5. Galen O Seancain: NEW NAME

Galen is the name of a famous 1st C. A.D. Greek physician who practiced in the early Roman Empire; his writings were known throughout the Middle Ages. The name has been registered a number of times in the SCA, as recently as July 1999, to Galen of the Axe.

The closest form of the byname I have been able to find is Seanchán (pp. 164-5, Ó Corráin and Maguire), an early Irish name.

6. Karl Teransson: NAME RESUBMISSION, Laurel August 1998

The submitter's original name submission, Karl Teransson av Drakkar, was returned for using Drakkar as a placename, which was deemed incorrect. He has dropped that element.

Karl is the submitter's legal given name.

The byname is a Norse patronymic formed from his father's registered given name (Terans den Sjøfarende), in accordance with naming practices found in Geirr Bassi's The Old Norse Name.

7. Karl Teransson: DEVICE RESUBMISSION, Laurel August 1998

Per bend sinister azure and gules, an owl close affronty Or and a bordure argent.

The original device, Per bend sinister azure and gules, an owl close affronty Or, perched upon a branch sable., was returned for multiple conflicts. Adding the bordure clears those conflicts, and we hope avoids new ones.

8. Mons Tonitrus, Barony of: NEW NAME for the Order of the Silver Stars of Mons Tonitrus

The name of the order is English, using common elements, not unlike previously registered names for the Order of the Silver Rose or the Order of the Silver Feather.

9. Mons Tonitrus, Barony of: NEW BADGE for the Order of the Silver Stars of Mons Tonitrus

(fieldless) On a pile inverted issuant from and conjoined to an annulet sable, a mullet of eight points argent.

While an ordinary or subordinary cannot be placed on a fieldless badge (since the edges of the field give "definition" or "limitation" to the ordinary and make it identifiable as such), it seems that containing an ordinary within an annulet is permitted.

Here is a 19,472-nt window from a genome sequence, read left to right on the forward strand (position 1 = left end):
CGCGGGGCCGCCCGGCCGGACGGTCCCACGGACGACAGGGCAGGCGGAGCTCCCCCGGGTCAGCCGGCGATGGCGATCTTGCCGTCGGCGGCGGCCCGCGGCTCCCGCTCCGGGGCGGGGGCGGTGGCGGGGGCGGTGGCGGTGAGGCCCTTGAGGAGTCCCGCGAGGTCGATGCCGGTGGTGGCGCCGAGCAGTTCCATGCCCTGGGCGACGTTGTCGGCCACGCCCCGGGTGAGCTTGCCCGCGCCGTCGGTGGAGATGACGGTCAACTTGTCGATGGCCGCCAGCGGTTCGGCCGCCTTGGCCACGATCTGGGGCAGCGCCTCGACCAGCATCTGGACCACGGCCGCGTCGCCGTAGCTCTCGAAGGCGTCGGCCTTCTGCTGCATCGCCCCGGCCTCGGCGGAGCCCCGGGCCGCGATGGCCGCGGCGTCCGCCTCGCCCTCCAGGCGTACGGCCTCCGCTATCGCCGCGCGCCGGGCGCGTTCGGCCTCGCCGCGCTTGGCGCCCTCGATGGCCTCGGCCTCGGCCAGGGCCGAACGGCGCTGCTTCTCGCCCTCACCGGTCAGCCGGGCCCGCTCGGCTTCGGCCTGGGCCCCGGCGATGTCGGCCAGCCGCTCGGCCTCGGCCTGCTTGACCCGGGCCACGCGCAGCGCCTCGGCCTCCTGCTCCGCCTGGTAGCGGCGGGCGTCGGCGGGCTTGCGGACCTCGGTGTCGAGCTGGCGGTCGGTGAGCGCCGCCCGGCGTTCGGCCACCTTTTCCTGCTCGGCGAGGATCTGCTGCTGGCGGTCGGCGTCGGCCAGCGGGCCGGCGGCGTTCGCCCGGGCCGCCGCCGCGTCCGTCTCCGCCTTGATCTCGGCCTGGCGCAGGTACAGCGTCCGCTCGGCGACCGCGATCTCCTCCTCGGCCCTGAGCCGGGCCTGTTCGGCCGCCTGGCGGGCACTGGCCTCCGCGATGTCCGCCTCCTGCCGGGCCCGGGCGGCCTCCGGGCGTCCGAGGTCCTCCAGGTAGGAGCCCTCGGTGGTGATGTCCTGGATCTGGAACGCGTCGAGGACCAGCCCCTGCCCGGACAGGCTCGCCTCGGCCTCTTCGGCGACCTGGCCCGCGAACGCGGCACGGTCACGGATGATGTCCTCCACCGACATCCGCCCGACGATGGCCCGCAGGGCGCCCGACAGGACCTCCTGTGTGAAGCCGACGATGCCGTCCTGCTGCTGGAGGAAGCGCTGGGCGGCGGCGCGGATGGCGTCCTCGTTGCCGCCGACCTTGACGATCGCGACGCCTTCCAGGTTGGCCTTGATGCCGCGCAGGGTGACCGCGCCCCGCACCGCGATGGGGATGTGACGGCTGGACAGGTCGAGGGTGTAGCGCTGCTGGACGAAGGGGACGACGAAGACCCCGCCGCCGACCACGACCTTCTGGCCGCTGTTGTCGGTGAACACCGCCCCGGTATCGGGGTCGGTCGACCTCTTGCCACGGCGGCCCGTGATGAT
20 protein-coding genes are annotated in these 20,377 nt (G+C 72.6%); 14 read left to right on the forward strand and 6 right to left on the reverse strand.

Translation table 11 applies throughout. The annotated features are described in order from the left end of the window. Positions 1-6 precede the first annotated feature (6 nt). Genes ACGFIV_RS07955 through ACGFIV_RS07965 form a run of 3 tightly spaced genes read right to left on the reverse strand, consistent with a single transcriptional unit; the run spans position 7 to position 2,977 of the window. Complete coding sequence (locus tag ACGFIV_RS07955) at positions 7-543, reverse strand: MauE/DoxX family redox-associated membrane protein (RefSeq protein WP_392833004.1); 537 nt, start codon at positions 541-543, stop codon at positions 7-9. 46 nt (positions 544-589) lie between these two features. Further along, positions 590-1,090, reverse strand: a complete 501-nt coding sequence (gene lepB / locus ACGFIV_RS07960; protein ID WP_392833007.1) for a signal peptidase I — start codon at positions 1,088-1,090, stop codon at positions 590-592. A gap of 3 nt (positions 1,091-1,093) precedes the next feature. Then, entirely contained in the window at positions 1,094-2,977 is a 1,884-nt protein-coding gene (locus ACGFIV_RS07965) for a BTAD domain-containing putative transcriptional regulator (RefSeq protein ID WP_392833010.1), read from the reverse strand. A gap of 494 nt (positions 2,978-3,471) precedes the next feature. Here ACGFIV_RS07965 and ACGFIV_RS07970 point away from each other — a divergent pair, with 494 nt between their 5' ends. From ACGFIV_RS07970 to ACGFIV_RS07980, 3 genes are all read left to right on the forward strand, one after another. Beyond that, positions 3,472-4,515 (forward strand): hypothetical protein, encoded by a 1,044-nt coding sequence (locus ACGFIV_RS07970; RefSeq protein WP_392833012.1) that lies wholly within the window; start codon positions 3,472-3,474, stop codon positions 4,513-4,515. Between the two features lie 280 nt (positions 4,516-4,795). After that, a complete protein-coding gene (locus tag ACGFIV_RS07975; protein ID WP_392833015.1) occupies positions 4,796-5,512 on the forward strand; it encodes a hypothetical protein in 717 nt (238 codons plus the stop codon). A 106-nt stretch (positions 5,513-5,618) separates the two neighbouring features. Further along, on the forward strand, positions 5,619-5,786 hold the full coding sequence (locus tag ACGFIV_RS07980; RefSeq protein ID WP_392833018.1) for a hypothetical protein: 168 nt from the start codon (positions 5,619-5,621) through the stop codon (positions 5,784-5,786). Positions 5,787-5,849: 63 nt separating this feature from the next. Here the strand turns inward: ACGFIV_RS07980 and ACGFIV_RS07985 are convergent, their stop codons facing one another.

10. Teh-Mu-Ginn Burgud Jerekh (Atenveldt): NEW NAME

The name is Mongolian, "Temugin Falconheart". It is more likely that the given name would not have the hyphenations (Tehmuginn), although the variation in spelling is not uncommon (from the more commonly seen Temujin), since Mongolian is a transliterated language. The byname means "falcon heart," a reference to the bravery of the hunting bird; animal references and desired qualities are common themes in Mongolian naming practice. I would tend to combine the words into a single element, Burgudjerekh.

This letter contains 5 new names, 2 new devices, 1 new badge, 1 name resubmission, and 1 device resubmission. A check to cover fees will be sent separately.

I remain,

Marta as tu Mika-Mysliwy

c/o Linda Miku

2527 East 3rd Street; Tucson AZ 85716

brickbat@nexiliscom.com

Commonly-Cited References

The Compact Edition of the Oxford English Dictionary. Oxford University Press, Oxford, 1971.

Dauzat, Albert. Dictionnaire etymologique des noms de famille et prenoms de France. Larousse, Paris, 1987.

O Corrain, D. and F. Maguire. Gaelic Personal Names. The Academy Press, Dublin, 1981.

Reaney, P.H. and R.M. Wilson, A Dictionary of British Surnames. Routledge and Keegan Paul, London, 1979 reprint.

Withycombe, E.G. The Oxford Dictionary of English Christian Names, 3rd edition.